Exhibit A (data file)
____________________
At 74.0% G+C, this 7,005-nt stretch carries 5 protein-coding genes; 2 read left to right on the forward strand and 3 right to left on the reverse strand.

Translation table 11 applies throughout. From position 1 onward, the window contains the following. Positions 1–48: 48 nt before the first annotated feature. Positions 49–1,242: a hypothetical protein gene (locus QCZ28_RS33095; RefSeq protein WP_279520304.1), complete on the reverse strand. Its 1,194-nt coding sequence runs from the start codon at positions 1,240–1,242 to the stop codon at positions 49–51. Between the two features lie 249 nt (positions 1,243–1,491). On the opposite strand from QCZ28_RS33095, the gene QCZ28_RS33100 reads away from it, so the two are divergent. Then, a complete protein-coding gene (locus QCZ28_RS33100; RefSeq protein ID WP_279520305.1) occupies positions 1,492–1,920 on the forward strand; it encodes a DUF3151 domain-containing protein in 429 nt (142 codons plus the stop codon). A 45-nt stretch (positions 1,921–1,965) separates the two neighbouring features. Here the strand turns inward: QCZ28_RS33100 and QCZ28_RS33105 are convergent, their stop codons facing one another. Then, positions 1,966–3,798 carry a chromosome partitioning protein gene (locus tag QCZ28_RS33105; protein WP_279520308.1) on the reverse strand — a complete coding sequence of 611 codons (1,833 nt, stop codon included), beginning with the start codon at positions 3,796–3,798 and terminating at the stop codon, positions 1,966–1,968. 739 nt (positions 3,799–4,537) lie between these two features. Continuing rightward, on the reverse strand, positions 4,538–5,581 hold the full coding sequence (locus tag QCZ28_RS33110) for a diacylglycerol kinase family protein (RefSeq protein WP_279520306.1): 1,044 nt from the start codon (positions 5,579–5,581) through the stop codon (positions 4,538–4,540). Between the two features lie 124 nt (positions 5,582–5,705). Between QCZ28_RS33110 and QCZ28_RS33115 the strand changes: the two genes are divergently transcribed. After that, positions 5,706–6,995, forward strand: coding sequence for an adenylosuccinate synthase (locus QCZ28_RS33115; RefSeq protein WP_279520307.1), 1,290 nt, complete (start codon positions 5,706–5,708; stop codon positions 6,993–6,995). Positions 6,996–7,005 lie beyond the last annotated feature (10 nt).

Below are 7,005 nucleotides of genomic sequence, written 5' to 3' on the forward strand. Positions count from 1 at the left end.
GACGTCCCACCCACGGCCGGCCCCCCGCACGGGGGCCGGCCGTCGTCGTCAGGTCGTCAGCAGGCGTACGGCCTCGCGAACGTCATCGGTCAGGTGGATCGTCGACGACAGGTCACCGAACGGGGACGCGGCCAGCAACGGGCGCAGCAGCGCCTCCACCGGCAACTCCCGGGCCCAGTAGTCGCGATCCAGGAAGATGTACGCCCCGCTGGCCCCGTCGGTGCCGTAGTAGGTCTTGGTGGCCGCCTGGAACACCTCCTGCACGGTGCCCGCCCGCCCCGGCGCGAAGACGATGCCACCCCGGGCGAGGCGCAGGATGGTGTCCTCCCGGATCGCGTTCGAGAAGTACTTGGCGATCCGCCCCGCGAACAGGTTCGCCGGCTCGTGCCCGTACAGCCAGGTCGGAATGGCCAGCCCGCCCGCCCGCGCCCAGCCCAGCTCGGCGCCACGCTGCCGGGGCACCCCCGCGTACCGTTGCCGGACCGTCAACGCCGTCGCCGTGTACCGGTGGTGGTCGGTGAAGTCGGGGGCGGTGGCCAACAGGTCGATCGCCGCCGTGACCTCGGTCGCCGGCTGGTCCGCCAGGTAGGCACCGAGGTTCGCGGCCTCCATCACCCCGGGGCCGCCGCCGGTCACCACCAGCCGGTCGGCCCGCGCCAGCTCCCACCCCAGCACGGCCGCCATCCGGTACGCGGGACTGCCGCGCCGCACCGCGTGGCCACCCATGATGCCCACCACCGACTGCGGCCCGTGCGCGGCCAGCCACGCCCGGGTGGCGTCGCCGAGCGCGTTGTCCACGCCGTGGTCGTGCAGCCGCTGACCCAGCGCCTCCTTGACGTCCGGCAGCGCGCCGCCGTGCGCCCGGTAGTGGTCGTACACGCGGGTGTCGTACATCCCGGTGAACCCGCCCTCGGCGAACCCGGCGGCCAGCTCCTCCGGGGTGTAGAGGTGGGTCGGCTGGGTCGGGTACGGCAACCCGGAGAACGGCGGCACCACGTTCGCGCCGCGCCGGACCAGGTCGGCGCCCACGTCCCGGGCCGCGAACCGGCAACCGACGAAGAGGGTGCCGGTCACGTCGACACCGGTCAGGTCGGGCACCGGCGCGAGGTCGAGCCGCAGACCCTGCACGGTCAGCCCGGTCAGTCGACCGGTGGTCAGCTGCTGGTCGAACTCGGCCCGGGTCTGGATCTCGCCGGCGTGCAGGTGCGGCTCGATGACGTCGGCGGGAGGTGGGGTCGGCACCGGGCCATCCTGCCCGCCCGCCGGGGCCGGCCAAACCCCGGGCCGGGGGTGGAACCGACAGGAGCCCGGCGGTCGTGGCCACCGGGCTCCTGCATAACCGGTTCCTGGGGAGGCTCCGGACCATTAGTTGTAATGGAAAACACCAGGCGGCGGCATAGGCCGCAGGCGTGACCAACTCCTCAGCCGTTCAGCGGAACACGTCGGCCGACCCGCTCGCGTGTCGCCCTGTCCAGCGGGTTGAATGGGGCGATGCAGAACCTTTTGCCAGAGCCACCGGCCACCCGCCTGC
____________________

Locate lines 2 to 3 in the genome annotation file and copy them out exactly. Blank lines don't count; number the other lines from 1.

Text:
Translation table 11 applies throughout. From position 1 onward, the window contains the following. Positions 1–48: 48 nt before the first annotated feature. Positions 49–1,242: a hypothetical protein gene (locus QCZ28_RS33095; RefSeq protein WP_279520304.1), complete on the reverse strand. Its 1,194-nt coding sequence runs from the start codon at positions 1,240–1,242 to the stop codon at positions 49–51. Between the two features lie 249 nt (positions 1,243–1,491). On the opposite strand from QCZ28_RS33095, the gene QCZ28_RS33100 reads away from it, so the two are divergent. Then, a complete protein-coding gene (locus QCZ28_RS33100; RefSeq protein ID WP_279520305.1) occupies positions 1,492–1,920 on the forward strand; it encodes a DUF3151 domain-containing protein in 429 nt (142 codons plus the stop codon). A 45-nt stretch (positions 1,921–1,965) separates the two neighbouring features. Here the strand turns inward: QCZ28_RS33100 and QCZ28_RS33105 are convergent, their stop codons facing one another. Then, positions 1,966–3,798 carry a chromosome partitioning protein gene (locus tag QCZ28_RS33105; protein WP_279520308.1) on the reverse strand — a complete coding sequence of 611 codons (1,833 nt, stop codon included), beginning with the start codon at positions 3,796–3,798 and terminating at the stop codon, positions 1,966–1,968. 739 nt (positions 3,799–4,537) lie between these two features. Continuing rightward, on the reverse strand, positions 4,538–5,581 hold the full coding sequence (locus tag QCZ28_RS33110) for a diacylglycerol kinase family protein (RefSeq protein WP_279520306.1): 1,044 nt from the start codon (positions 5,579–5,581) through the stop codon (positions 4,538–4,540). Between the two features lie 124 nt (positions 5,582–5,705). Between QCZ28_RS33110 and QCZ28_RS33115 the strand changes: the two genes are divergently transcribed. After that, positions 5,706–6,995, forward strand: coding sequence for an adenylosuccinate synthase (locus QCZ28_RS33115; RefSeq protein WP_279520307.1), 1,290 nt, complete (start codon positions 5,706–5,708; stop codon positions 6,993–6,995). Positions 6,996–7,005 lie beyond the last annotated feature (10 nt).

Below are 7,005 nucleotides of genomic sequence, written 5' to 3' on the forward strand. Positions count from 1 at the left end.